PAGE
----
COVID-19: how we have prepared for the surge that’s yet to come

An emergency nurse in Belfast says vital work to increase capacity and improve infection control has seen staff pull together like never before

Personal protective equipment helps the fight against COVID-19. Picture: Shutterstock

In mid-January, two of our emergency department (ED) consultants at the Belfast trust where I work began monitoring the COVID-19 outbreak in China.

They soon realised the gravity of the situation. 

Predicting the surge in coronavirus cases we could expect

By the time COVID-19 reached Italy, they were gathering figures and predicting that the surge in Belfast would occur in mid-April, with an estimated 3,500 positive cases and 165 people needing intensive care.

At that stage, we only had 100 intensive care unit (ICU) beds in the whole of Northern Ireland.

We have a large population of older people in our catchment area, and staff had already experienced a very busy winter, so the enormity of a surge in demand caused by COVID-19 was really overwhelming.

The trust realised it needed to work differently, and that if we didn’t act swiftly it would be too late.

View our COVID-19 resources

Practical preparations for a rise in COVID-19 patients

By mid-February, there was a real push to prepare Ulster Hospital, and the medical consultants were listening to the advice of the ED consultants.

‘Credit must go to the trust staff because since mid-February everyone has cleared their diaries and prioritised this vital work’

We developed a structured plan, but then the criteria for suspected COVID-19 cases changed: anyone with a respiratory problem should now be treated as a potential COVID-19 case – and this accounted for 30% of our ED attendances.

At this time, we had set up an area attached to the ED that was being used for COVID-19 swabs taken by ED staff wearing full personal protective equipment (PPE).

A 20-bed observation ward in the ED, with its own separate entrance, was cleared for use as a COVID-19 ED for potential cases, where all staff wore PPE.

Test runs are to ensure everything and everyone is in place 

Some of our surgical wards have negative pressure rooms (used to isolate patients with airborne contagious diseases), so we performed some test runs with potential cases, locking down the corridors and transferring patients from the small COVID-19 ED to these rooms.

We did a dummy run with a real patient who was admitted to ICU with what turned out to be flu, but he was treated as a patient with COVID-19, so staff had the opportunity to work in that situation.

All of this preparation smoothed out a lot of the process for us before the genuine cases started coming through.

Most of the emergency department shifts to COVID-19 treatment

Since mid-March we have been seeing more suspected cases – more than the designated area could deal with – so we flipped the spaces. Now 80% of the ED is designated for suspected COVID-19 cases and 20% for non-COVID-19 patients.

We now have a senior registrar based outside the ED who asks patients their symptoms before directing them to the appropriate department.

Credit must go to the trust staff because since mid-February everyone has cleared their diaries and prioritised this vital work.

Staff meetings provide status updates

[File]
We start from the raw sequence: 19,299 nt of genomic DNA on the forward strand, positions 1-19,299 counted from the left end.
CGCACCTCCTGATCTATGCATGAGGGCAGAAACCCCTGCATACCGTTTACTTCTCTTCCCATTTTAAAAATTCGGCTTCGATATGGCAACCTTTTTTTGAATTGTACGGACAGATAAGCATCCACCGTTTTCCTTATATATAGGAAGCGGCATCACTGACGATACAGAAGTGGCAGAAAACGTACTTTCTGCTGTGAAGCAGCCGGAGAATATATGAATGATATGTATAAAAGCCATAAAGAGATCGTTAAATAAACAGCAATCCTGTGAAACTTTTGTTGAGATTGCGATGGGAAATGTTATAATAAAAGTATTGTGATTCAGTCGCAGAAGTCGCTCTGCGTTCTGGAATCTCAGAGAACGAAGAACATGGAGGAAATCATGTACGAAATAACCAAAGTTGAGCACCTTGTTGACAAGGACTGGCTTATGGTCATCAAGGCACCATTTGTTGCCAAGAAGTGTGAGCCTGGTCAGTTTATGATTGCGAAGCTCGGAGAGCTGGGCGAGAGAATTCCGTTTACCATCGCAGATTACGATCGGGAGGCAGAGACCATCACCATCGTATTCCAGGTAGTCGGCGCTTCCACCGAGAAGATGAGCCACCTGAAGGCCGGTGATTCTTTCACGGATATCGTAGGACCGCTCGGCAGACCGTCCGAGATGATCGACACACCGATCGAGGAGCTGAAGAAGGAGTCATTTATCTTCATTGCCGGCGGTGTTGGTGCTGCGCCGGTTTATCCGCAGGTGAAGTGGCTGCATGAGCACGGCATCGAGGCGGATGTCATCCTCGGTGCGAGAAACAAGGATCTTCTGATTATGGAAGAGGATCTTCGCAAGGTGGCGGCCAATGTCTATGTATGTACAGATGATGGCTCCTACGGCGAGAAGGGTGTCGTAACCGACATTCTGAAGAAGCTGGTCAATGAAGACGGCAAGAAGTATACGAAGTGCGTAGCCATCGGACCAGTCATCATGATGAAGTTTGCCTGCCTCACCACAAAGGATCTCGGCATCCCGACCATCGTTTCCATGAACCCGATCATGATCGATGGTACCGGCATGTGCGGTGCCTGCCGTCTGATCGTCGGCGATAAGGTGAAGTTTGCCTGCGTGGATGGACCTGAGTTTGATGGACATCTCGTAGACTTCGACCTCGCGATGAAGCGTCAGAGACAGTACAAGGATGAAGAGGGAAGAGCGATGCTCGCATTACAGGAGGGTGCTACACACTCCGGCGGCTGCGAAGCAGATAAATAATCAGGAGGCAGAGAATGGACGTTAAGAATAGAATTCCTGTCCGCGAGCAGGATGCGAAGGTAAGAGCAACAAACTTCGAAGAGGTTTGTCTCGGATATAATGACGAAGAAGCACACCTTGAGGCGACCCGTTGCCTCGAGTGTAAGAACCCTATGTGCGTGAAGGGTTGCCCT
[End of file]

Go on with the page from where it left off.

We have a one-hour COVID-19 meeting every morning, and all staff wearing PPE have earpieces to wear under their suits so they can communicate.

We are also looking to move the open-bay medical assessment unit to a new building that has single rooms, so that nursing staff can care for patients more effectively and safely.

The teamwork has been incredible; all hands to the pump.

‘We know it’s coming, and we feel we have prepared as much as we can, but we won’t know the full impact until it hits’

The support we are receiving locally, along with the kindness of people, is unbelievable and overwhelming.

A local restaurant owner brought in 50 freshly cooked meals for ED staff, and said to ask for more when things get tough. A science teacher contacted us to say she could make face masks for us; a local clothing manufacturer is making scrubs for the staff; and free pizzas are being delivered.

It is all so humbling.

Staff are anxious but are there for each other

At the moment it is calm in the ED department, but there is a degree of trepidation among staff; it is like standing on a beach and watching a tsunami coming towards us and there is nothing we can do but prepare and brace for it.

We know it’s coming, and we feel we have prepared as much as we can, but we won’t know the full impact until it hits.

Staff are scared about what they are going to see and about the decisions they may have to make around triaging patients for ventilation, for example.

They’re worried about their health, and the health of their families, and whether we have the resilience to deal with this after a hard winter.

But everyone is watching out for each other; I have never seen people pull together so tightly.

Strong teamwork between departments

I can see relationships building throughout our services that weren’t there before and will never be broken after this; such as with our estates and IT staff, who are not typically seen as the core of the NHS, but who have been with us every step of the way.

None of us want to go through this, but it has made everyone pause and ask, ‘Why am I here?’ and adopt a ‘can do’ attitude.

We really are seeing the best in people and for that I am eternally grateful and humbled.

Roisin Devlin is an emergency nurse, and interim clinical manager for unscheduled care at South Eastern Health and Social Care Trust, Belfast, Northern Ireland